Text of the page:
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Magnetic Moment Vs. Domain

  1. May 3, 2012 #1
    Just for clarification, I was wondering if someone could clarify what the difference between a magnetic moment and magnetic domain is. My understanding is a magnetic moment is when the atom aligns it's subatomic particles relative to the magnetic field, and that a magnetic domain is groups of magnetic moments that align relative to the magnetic field.

    If anyone could clear that up for me that would be great.
  2. jcsd
  3. May 3, 2012 #2


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    hi gbaby370! :smile:

    a magnetic moment is simply one or more loops of current, facing in a particular direction

    all materials have these, but in most materials their directions are random

    in a ferromagnetic material, they aren't random …

    the material is divided into "magnetic domains", and the magnetic moments in one domain all point in the same direction, but different domains have different directions

    see http://en.wikipedia.org/wiki/Magnetic_domain for details :wink:
  4. May 4, 2012 #3
    So if we apply a magnetic field, for example to a hydrogen atom. What would it be called when it's protons and electrons align themselves relevant to the applied magnetic field?
  5. May 5, 2012 #4


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    a single hydrogen atom? :confused: it only has one proton and one electron

    i suppose we'd call it "alignment"
  6. May 5, 2012 #5
    From what I remember :
    Each electron has two magnetic moments: spin magnetic moment and orbital magnetic moment . The two have equal magnitudes but reacts differently to the applied field. Spin moment tends to align with the applied field but the orbit one does not alight but rather precess around the the field because they have angular momentum. The result of this precession is a small induced magnetization "opposite" to the applied field ( diamagnetism).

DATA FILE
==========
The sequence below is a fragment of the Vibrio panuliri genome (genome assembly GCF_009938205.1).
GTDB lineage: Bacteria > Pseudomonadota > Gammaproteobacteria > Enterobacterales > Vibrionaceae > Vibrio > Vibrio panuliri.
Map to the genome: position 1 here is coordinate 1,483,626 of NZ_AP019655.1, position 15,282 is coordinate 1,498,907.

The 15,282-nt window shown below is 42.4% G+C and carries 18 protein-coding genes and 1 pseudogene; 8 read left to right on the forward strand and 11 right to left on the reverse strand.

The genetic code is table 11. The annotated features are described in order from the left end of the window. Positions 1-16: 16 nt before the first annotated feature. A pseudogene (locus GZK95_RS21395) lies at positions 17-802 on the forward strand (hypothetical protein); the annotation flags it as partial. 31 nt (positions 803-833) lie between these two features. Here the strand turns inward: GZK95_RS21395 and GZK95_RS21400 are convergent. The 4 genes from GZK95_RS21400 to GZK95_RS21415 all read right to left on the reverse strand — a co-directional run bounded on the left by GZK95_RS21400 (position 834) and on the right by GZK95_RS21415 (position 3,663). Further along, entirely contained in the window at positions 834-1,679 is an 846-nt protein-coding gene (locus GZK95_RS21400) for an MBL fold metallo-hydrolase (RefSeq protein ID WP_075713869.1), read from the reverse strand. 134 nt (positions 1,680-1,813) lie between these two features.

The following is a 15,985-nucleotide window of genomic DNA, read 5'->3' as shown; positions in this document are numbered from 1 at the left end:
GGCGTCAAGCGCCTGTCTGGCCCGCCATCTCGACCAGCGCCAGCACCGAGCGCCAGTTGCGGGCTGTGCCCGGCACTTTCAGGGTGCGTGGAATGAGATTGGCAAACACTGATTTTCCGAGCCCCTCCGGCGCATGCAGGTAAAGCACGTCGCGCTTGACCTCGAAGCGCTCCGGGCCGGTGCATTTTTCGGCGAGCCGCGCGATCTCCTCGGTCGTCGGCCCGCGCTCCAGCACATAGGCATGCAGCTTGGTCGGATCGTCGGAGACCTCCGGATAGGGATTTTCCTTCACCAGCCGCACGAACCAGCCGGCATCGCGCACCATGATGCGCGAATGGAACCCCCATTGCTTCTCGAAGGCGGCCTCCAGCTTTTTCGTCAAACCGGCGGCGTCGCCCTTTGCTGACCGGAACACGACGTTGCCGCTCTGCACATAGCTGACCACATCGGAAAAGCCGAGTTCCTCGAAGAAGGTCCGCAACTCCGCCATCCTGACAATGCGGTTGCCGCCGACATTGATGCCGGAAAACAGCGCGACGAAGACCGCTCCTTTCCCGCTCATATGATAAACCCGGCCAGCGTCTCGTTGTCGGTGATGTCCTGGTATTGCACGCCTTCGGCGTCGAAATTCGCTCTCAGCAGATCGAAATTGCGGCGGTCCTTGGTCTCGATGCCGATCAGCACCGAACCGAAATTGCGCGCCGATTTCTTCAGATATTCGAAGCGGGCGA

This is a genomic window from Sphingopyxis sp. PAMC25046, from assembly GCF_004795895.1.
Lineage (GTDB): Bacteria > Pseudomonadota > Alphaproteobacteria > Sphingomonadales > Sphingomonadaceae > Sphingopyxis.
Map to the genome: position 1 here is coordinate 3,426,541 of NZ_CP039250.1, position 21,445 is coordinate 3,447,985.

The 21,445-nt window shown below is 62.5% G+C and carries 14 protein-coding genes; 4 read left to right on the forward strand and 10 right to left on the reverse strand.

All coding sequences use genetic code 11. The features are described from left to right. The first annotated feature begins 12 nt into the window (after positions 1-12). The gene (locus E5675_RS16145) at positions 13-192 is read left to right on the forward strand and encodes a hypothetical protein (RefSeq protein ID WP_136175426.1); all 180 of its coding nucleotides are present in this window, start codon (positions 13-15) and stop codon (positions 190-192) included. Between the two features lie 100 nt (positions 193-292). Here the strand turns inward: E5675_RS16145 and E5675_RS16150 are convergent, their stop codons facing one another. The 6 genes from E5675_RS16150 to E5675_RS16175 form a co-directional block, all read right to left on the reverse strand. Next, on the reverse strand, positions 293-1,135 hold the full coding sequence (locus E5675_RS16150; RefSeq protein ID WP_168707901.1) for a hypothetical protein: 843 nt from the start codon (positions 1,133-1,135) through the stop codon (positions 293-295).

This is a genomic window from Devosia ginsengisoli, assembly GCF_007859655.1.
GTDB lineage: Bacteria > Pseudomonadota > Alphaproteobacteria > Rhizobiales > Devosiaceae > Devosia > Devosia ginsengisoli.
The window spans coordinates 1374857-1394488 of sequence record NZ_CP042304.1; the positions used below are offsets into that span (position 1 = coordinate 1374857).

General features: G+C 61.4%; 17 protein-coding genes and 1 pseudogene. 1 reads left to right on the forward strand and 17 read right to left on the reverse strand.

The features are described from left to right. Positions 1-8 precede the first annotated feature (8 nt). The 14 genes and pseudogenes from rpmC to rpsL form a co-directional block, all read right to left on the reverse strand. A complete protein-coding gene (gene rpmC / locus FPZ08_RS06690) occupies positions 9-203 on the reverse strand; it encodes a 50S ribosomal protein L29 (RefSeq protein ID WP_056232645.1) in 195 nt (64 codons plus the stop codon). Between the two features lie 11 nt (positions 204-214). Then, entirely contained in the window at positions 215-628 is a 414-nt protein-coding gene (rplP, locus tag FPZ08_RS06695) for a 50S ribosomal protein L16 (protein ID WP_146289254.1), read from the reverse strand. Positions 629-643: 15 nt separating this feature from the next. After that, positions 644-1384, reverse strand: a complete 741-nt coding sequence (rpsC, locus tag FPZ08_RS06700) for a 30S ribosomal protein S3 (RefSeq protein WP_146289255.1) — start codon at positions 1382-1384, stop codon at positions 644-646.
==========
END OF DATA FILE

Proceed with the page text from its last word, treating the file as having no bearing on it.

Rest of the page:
On the other hand, spin moment tends to align with the applied field ( after some periods of damped precession) and results in an induced magnetization "parallel" with the applied field. Spin moments of paired electrons are cancelled. For unpaired electrons, the sum of orbital and spin moments determines the magnetization of the material though it spin contribution is larger by about 3 orders of magnitudes.

    Except for ferromagnetic materials, the parallelization of spin moments is partial because electrostatic interactions and thermal energy does not allow it. In ferromagnetic materials, there is exchange interaction which keeps the spins of neighboring atoms parallel. Exchange interaction is so strong that it keeps the spins parallel for temperature bellow the material's Curie temperature and form domains which are a a large number of parallel moments. Note that the direction of spins in a domain is not necessarily parallel with the applied field.

    In Hydrogen molecules ( H2) we have two electrons in S orbit so their spin moments are cancelled and H2 becomes diamagentic.
    Last edited: May 5, 2012
  7. May 5, 2012 #6


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    nice summary, Hassan2! :smile:
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